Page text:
October 8, 2013 / 1:57 PM / 6 years ago

Chile poll puts Bachelet ahead, but suggests election run-off

SANTIAGO (Reuters) - Center-left candidate Michelle Bachelet is the favorite to win Chile’s presidential election, but rivals gaining ground may push the vote into a run-off, according to an Ipsos poll on voting intentions.

Former Chilean President and current presidential candidate Michelle Bachelet delivers a speech during a ceremony to commemorate the 40th anniversary of the military coup, at the Museum of Memory and Human Rights in Santiago, September 9, 2013. REUTERS/Ivan Alvarado

Bachelet, who was Chile’s first female president from 2006 to 2010, is seen garnering 33 percent of likely votes in the first round of the general election on November 17.

Some 23 percent of probable voters said they would cast their ballot for the right wing’s candidate Evelyn Matthei, a fiery former labor minister.

Independent candidate Franco Parisi, a maverick economist who criticizes the political establishment, polled 15 percent, backing up anecdotal evidence that he is gaining in popularity.

Should Bachelet fail to seize over 50 percent of votes next month, the election would be pushed to a December 15 run-off.

None of the other eight candidates is as seen standing much of a chance against pediatrician-turned-politician Bachelet, who has promised to combat steep inequality in the world’s No. 1 copper producer and is widely liked for her amiable style.

Still, the Ipsos poll, published Monday night, injects a dose of uncertainty ahead of the vote.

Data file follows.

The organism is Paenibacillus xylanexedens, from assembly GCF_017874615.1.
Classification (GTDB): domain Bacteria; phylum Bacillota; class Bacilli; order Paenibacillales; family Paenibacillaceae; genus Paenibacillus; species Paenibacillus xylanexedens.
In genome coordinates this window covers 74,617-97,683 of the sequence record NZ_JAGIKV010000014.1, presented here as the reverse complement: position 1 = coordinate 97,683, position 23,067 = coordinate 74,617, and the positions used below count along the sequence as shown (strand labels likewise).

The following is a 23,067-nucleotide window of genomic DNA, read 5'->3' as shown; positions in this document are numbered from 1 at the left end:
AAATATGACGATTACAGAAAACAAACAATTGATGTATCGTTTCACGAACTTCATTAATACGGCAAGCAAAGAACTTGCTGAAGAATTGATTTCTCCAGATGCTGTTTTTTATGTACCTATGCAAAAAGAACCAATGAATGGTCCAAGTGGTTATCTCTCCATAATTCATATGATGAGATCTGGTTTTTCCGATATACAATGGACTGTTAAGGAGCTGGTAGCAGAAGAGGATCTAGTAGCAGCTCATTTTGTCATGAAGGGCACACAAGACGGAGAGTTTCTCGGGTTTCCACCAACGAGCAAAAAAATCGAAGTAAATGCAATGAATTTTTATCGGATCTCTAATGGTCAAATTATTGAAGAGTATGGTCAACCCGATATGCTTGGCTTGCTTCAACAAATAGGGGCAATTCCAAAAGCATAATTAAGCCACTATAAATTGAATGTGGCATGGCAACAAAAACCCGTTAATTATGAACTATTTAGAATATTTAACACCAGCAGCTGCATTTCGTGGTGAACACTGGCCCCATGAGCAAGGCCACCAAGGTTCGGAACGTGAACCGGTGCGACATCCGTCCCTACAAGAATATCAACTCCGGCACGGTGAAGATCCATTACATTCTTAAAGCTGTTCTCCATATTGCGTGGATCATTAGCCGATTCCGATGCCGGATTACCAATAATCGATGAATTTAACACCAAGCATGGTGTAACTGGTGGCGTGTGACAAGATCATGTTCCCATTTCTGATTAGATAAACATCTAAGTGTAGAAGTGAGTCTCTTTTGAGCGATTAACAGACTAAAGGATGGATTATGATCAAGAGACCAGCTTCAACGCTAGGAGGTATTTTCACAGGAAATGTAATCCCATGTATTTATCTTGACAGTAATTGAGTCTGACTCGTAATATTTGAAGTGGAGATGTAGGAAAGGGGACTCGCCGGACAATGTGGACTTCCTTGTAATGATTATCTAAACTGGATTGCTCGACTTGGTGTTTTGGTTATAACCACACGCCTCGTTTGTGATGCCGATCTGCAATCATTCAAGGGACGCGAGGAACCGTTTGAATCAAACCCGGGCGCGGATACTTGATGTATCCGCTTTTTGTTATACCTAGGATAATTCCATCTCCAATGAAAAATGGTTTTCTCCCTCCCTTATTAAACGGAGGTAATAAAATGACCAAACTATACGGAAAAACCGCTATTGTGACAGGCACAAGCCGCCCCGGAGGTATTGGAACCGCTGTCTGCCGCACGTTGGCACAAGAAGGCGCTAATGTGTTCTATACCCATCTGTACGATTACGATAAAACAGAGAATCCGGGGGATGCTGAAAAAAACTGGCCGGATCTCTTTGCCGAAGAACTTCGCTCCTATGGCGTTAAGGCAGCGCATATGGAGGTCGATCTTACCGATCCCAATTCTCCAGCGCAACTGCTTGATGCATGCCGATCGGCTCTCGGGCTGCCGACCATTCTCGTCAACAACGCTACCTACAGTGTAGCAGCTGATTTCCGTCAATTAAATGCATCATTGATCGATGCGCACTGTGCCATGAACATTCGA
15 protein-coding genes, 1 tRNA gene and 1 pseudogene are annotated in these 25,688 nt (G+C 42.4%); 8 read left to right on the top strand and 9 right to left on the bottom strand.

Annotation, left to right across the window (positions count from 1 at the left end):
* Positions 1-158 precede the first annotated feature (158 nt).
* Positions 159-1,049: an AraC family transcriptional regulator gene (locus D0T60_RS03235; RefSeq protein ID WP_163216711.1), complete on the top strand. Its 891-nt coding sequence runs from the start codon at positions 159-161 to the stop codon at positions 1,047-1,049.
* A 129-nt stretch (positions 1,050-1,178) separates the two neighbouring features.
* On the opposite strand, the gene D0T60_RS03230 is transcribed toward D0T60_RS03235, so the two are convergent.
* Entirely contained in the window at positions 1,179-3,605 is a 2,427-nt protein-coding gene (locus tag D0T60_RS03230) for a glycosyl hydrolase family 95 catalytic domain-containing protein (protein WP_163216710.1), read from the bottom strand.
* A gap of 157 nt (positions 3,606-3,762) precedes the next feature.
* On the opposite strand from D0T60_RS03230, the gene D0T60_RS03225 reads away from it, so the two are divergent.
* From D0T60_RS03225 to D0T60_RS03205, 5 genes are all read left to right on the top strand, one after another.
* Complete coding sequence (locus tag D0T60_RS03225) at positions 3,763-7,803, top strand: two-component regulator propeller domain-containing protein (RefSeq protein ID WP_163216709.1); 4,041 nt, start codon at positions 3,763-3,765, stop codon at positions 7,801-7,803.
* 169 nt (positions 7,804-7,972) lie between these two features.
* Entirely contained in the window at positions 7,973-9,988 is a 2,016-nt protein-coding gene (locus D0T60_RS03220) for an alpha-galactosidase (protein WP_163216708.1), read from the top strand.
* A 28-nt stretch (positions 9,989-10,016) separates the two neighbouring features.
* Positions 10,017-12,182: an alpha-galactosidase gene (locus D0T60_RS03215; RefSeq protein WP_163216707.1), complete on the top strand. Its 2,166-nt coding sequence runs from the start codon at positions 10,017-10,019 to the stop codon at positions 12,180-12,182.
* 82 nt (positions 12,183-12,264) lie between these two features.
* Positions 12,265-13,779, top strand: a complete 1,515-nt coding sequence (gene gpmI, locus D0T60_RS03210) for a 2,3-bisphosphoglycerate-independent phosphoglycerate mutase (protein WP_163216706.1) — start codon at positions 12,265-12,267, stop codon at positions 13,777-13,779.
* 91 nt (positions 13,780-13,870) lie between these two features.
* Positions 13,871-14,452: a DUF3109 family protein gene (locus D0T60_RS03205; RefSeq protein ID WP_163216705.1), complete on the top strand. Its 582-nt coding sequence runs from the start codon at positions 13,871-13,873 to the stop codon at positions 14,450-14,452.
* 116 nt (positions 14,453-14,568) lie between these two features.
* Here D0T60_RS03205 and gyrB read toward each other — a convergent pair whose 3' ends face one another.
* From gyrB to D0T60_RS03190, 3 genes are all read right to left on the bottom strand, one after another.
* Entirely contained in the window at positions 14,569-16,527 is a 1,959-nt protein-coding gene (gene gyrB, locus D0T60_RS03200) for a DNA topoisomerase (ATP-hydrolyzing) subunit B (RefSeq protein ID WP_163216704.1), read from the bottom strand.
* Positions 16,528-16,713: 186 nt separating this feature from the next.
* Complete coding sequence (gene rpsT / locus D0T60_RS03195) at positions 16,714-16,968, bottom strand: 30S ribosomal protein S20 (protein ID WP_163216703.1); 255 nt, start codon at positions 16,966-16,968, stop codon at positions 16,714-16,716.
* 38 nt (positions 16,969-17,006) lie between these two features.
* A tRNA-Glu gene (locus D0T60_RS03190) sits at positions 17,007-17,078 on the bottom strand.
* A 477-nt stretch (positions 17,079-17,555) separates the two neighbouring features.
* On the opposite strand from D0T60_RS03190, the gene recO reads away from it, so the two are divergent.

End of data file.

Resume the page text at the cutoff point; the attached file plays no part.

“Bachelet has an obvious electoral advantage,” said Guillermo Holzmann, a political analyst at the University of Valparaiso. “There remains uncertainty as to whether she can win or not in the first round,” he added, calling that difficult but not impossible.

Analysts also doubt whether her Nueva Mayoria coalition will have a strong enough showing in Congress to push through her ambitious reforms.


An unusual dearth of polls have made projections a trickier business than previously in stable Chile.

Surveys have been struggling to adequately poll the Andean country, chiefly because this will be the first time voting will be voluntary in a presidential election. It’s unclear how many Chileans will vote, so many pollsters want to avoid ending up red-faced the day after the election, analysts say.

The costs of running polls and the fact the turmoil-hit Right has essentially had three front-runners in six months are further deterrents.

One of the most recent, established surveys by pollster CEP said around 44 percent of Chileans are rooting for a comeback by Bachelet, versus 12 percent in favor of Matthei and 4 percent for Parisi.

But Matthei had only just been named the right-wing Alianza bloc’s candidate after the former front-runner dropped his bid, raising questions about whether she may have gained ground since the poll published in late August.

The Ipsos poll reports 7 percent of likely voters plan to cast their ballot for left-leaning Marco Enriquez-Ominami, 5 percent for leftist economist Marcel Claude, and 10 percent say they don’t know.

The poll, conducted between September 24 and October 4, included 985 people and has a margin of error of plus or minus 3.3 percent. It gives voting intentions only for the 49 percent of interviewees deemed ‘likely voters’.

Editing by Vicki Allen

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